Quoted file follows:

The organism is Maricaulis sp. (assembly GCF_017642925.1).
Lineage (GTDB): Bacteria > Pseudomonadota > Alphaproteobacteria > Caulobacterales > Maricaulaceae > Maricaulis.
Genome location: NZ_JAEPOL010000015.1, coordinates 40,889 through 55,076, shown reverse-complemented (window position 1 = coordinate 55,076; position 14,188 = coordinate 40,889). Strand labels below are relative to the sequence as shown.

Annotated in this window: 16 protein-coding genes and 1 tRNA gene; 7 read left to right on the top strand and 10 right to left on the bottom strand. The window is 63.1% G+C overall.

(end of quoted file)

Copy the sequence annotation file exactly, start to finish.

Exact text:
The organism is Maricaulis sp. (assembly GCF_017642925.1).
Lineage (GTDB): Bacteria > Pseudomonadota > Alphaproteobacteria > Caulobacterales > Maricaulaceae > Maricaulis.
Genome location: NZ_JAEPOL010000015.1, coordinates 40,889 through 55,076, shown reverse-complemented (window position 1 = coordinate 55,076; position 14,188 = coordinate 40,889). Strand labels below are relative to the sequence as shown.

Annotated in this window: 16 protein-coding genes and 1 tRNA gene; 7 read left to right on the top strand and 10 right to left on the bottom strand. The window is 63.1% G+C overall.